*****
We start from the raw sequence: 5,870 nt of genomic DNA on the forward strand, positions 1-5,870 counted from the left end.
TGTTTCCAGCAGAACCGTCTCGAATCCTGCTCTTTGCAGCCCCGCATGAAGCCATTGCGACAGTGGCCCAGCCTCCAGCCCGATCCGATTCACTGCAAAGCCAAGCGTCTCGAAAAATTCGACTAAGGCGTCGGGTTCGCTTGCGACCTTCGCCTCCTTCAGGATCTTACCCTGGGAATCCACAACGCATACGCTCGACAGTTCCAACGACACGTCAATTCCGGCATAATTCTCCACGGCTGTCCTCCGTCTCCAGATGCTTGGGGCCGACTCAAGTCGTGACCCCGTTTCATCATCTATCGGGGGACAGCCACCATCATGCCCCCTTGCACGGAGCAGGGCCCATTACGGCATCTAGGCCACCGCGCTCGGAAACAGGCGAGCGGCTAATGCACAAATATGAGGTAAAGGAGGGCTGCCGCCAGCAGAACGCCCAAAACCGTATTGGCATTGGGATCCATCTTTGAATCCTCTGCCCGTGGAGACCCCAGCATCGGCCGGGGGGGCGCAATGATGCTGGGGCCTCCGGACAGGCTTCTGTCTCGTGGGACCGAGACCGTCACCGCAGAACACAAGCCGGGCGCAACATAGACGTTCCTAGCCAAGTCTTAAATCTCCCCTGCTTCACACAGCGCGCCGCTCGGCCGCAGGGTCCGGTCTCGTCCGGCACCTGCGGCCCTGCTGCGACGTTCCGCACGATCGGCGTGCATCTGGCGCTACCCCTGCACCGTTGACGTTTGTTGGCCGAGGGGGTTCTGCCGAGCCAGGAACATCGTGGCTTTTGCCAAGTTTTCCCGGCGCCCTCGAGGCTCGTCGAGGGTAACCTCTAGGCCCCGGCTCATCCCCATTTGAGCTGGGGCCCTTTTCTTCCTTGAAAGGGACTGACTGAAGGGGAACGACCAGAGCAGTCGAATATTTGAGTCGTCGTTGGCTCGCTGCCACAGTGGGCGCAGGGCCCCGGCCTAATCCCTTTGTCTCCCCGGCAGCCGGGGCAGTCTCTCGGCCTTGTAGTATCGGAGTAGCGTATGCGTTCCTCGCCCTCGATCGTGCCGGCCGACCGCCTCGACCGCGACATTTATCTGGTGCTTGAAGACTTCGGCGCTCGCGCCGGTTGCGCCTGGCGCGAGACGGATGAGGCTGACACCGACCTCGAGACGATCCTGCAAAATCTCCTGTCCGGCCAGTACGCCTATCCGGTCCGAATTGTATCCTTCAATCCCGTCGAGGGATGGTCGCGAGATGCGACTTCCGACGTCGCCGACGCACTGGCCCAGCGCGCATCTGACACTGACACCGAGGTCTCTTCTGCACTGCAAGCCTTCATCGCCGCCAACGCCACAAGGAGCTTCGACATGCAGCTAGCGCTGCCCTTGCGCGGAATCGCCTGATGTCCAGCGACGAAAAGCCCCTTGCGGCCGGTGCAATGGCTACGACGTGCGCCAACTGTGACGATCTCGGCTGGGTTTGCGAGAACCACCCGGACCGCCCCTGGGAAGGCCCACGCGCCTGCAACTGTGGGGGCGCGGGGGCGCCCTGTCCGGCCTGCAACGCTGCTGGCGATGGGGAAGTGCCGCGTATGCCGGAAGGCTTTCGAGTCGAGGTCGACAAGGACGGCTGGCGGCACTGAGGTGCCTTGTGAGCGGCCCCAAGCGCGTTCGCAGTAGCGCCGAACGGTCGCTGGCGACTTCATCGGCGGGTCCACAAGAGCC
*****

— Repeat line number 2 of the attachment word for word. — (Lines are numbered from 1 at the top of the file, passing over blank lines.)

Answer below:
TGTTTCCAGCAGAACCGTCTCGAATCCTGCTCTTTGCAGCCCCGCATGAAGCCATTGCGACAGTGGCCCAGCCTCCAGCCCGATCCGATTCACTGCAAAGCCAAGCGTCTCGAAAAATTCGACTAAGGCGTCGGGTTCGCTTGCGACCTTCGCCTCCTTCAGGATCTTACCCTGGGAATCCACAACGCATACGCTCGACAGTTCCAACGACACGTCAATTCCGGCATAATTCTCCACGGCTGTCCTCCGTCTCCAGATGCTTGGGGCCGACTCAAGTCGTGACCCCGTTTCATCATCTATCGGGGGACAGCCACCATCATGCCCCCTTGCACGGAGCAGGGCCCATTACGGCATCTAGGCCACCGCGCTCGGAAACAGGCGAGCGGCTAATGCACAAATATGAGGTAAAGGAGGGCTGCCGCCAGCAGAACGCCCAAAACCGTATTGGCATTGGGATCCATCTTTGAATCCTCTGCCCGTGGAGACCCCAGCATCGGCCGGGGGGGCGCAATGATGCTGGGGCCTCCGGACAGGCTTCTGTCTCGTGGGACCGAGACCGTCACCGCAGAACACAAGCCGGGCGCAACATAGACGTTCCTAGCCAAGTCTTAAATCTCCCCTGCTTCACACAGCGCGCCGCTCGGCCGCAGGGTCCGGTCTCGTCCGGCACCTGCGGCCCTGCTGCGACGTTCCGCACGATCGGCGTGCATCTGGCGCTACCCCTGCACCGTTGACGTTTGTTGGCCGAGGGGGTTCTGCCGAGCCAGGAACATCGTGGCTTTTGCCAAGTTTTCCCGGCGCCCTCGAGGCTCGTCGAGGGTAACCTCTAGGCCCCGGCTCATCCCCATTTGAGCTGGGGCCCTTTTCTTCCTTGAAAGGGACTGACTGAAGGGGAACGACCAGAGCAGTCGAATATTTGAGTCGTCGTTGGCTCGCTGCCACAGTGGGCGCAGGGCCCCGGCCTAATCCCTTTGTCTCCCCGGCAGCCGGGGCAGTCTCTCGGCCTTGTAGTATCGGAGTAGCGTATGCGTTCCTCGCCCTCGATCGTGCCGGCCGACCGCCTCGACCGCGACATTTATCTGGTGCTTGAAGACTTCGGCGCTCGCGCCGGTTGCGCCTGGCGCGAGACGGATGAGGCTGACACCGACCTCGAGACGATCCTGCAAAATCTCCTGTCCGGCCAGTACGCCTATCCGGTCCGAATTGTATCCTTCAATCCCGTCGAGGGATGGTCGCGAGATGCGACTTCCGACGTCGCCGACGCACTGGCCCAGCGCGCATCTGACACTGACACCGAGGTCTCTTCTGCACTGCAAGCCTTCATCGCCGCCAACGCCACAAGGAGCTTCGACATGCAGCTAGCGCTGCCCTTGCGCGGAATCGCCTGATGTCCAGCGACGAAAAGCCCCTTGCGGCCGGTGCAATGGCTACGACGTGCGCCAACTGTGACGATCTCGGCTGGGTTTGCGAGAACCACCCGGACCGCCCCTGGGAAGGCCCACGCGCCTGCAACTGTGGGGGCGCGGGGGCGCCCTGTCCGGCCTGCAACGCTGCTGGCGATGGGGAAGTGCCGCGTATGCCGGAAGGCTTTCGAGTCGAGGTCGACAAGGACGGCTGGCGGCACTGAGGTGCCTTGTGAGCGGCCCCAAGCGCGTTCGCAGTAGCGCCGAACGGTCGCTGGCGACTTCATCGGCGGGTCCACAAGAGCC